Les hommes ont oublié cette vérité. Mais tu ne dois pas l'oublier, dit le renard. Tu deviens responsable pour toujours de ce que tu as apprivoisé.
Le Petit Prince, chap. 21

Friday, 9 January 2015

Alien predator and monitoring program at Ramsar sites in Australia

Robley, A. (2014) Hattah–Kulkyne Lakes Ramsar Protection Project: predator control and monitoring program. Arthur Rylah Institute for Environmental Research Technical Report Series No. 258. Department of Environment and Primary Industries, Heidelberg, Victoria.

The Hattah–Kulkyne Lakes Predator Management Strategy forms part of the larger Mallee Catchment Management Authority (MCMA) ‘Building Reconnected, Resilient Landscapes and
Communities across the Murray Mallee’ program to be delivered 2013–2018. Within the broader
program are a series of subprojects, with one specifically addressing the issue of systematically
and strategically reducing pest plant and animal infestations in order to protect key ecological
attributes of the Hattah–Kulkyne Lakes Ramsar site.
In order to achieve this the Mallee Catchment Management Authority engaged the Arthur Rylah
Research Institute (ARI) of the Department of Environment and Primary Industries to prepare a
Predator Management Strategy.
The Predator Management Strategy identifies a range of control techniques for Red Foxes (Vulpes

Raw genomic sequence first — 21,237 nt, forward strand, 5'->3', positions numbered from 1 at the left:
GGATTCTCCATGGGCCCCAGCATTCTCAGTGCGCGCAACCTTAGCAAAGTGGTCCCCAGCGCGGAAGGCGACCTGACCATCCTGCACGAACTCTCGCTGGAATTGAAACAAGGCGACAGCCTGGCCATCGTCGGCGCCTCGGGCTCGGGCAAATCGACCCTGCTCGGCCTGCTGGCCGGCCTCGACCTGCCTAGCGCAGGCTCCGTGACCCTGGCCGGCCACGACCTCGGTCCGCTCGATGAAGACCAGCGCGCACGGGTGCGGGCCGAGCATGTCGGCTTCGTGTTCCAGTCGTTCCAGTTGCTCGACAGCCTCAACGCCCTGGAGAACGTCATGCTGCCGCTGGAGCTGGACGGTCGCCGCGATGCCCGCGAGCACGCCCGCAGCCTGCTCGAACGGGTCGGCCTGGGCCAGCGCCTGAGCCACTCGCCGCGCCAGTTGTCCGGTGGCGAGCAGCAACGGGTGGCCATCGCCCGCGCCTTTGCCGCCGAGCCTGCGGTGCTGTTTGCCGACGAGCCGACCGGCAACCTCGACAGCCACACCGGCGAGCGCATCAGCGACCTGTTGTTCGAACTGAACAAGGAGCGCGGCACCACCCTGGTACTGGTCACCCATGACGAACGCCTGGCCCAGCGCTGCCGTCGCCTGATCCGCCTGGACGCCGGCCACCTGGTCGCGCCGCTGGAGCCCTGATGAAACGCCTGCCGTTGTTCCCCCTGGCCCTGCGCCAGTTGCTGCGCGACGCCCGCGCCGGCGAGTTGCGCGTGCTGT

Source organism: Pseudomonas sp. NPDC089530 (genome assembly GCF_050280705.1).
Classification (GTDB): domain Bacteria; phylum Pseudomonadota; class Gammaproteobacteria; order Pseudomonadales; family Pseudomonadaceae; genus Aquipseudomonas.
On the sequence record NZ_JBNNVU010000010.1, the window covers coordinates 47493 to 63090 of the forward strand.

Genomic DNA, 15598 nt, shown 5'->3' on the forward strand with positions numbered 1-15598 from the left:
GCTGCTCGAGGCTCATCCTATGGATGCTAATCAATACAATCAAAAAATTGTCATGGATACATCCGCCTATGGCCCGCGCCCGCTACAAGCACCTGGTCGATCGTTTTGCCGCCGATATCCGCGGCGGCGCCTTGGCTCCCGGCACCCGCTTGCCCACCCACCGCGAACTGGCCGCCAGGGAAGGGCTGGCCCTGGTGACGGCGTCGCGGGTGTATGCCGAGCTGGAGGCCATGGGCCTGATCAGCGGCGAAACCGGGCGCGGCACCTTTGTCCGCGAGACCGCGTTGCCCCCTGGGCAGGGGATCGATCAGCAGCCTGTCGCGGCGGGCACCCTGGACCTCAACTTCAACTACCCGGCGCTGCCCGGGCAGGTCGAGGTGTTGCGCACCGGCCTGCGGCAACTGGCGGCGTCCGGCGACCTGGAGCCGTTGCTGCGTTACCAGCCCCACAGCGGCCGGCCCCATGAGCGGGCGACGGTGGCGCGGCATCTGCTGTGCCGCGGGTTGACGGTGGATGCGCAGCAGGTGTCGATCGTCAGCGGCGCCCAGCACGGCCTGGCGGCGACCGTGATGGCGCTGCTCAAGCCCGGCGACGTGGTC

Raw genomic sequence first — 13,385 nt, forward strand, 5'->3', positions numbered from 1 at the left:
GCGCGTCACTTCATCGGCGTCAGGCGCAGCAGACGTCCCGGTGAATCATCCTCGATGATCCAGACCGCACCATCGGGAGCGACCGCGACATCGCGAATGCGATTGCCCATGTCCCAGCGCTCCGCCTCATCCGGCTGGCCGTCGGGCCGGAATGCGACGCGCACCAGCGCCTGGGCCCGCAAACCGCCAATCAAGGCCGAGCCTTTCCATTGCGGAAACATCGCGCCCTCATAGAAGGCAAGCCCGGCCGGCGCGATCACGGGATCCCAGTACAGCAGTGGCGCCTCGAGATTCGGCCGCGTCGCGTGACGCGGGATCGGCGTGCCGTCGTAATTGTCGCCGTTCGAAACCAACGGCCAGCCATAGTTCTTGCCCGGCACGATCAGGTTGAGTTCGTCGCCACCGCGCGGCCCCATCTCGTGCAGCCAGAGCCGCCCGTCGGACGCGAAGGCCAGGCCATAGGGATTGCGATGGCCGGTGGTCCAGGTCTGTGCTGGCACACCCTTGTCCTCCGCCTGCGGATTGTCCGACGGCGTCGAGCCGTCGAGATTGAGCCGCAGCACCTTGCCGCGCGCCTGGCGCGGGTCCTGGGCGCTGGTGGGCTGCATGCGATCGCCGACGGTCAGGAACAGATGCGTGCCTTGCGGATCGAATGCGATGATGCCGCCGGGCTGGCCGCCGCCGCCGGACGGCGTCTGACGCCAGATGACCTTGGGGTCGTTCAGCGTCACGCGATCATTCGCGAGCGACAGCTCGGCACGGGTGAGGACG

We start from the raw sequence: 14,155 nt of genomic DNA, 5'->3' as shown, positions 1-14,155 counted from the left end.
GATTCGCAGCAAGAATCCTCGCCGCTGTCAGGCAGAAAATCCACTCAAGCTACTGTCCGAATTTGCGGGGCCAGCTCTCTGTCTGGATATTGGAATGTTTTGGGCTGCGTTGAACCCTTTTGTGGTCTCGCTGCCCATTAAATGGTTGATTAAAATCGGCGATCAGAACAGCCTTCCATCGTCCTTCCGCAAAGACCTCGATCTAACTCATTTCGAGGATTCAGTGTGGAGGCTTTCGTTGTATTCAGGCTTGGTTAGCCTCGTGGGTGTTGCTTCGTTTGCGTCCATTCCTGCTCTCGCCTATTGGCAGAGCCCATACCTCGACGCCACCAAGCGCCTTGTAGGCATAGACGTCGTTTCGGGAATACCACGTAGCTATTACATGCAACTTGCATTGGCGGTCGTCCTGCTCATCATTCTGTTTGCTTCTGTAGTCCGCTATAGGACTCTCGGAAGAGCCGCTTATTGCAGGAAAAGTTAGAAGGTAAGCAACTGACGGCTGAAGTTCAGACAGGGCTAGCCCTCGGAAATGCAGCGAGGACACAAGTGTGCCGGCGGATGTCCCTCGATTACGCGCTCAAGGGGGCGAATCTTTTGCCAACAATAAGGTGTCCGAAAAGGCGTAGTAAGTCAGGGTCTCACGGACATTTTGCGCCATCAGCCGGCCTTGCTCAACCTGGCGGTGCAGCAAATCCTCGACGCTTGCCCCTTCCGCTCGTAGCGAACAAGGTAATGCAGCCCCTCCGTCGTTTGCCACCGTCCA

vulpes), with an appraisal of the predicted benefits and limitations of the various techniques. The
strategy also discusses the potential for innovative control techniques to be employed within the
In order to accurately determine whether the predator control program is meeting its objectives, a
monitoring program must measure the responses of both predator populations (i.e. operational
monitoring) and prey populations (i.e. performance monitoring).
The recommended fox control strategy is a two-stage approach. Stage one is the initial knockdown
of the local fox population, and stage two is the sustained management of the lowered fox
population. To assess the effectiveness of the initial knockdown, the strategy recommends a
before-and-after poison baiting comparison in a proportion of the area occupied by foxes. This
approach will also be implemented for the longer-term monitoring of the fox population.
Suggested approaches to monitoring are provided for the monitoring of waterbirds and reptiles
(including freshwater turtles), which are likely to increase in abundance following control of foxes
to low abundance. A detailed monitoring and evaluation plan will be developed to assess the
performance of the fox control program under a separate project.
Increasing water flows into the Hattah–Kulkyne Lake system is likely to result in increased
European Rabbit (Oryctolagus cuniculus)abundance, with increased and sustained vegetation
growth through spring and early summer. With fox control, and thus reduced predation on rabbits,
it is expected that rabbit densities will increase in the Hattah–Kulkyne Lakes study area, with the
potential for subsequent increases in feral cat (Felis catus) populations. It is recommended that a
rabbit control operation be implemented to complement the fox control program.
As there is no legal definition for ‘feral cats’ in Victoria, and no legal large-scale cost-effective
control tools, the strategy recommends the collection of information on the impact that feral cats
are having in the Lakes system so as to inform the use of broad-scale management programs in the

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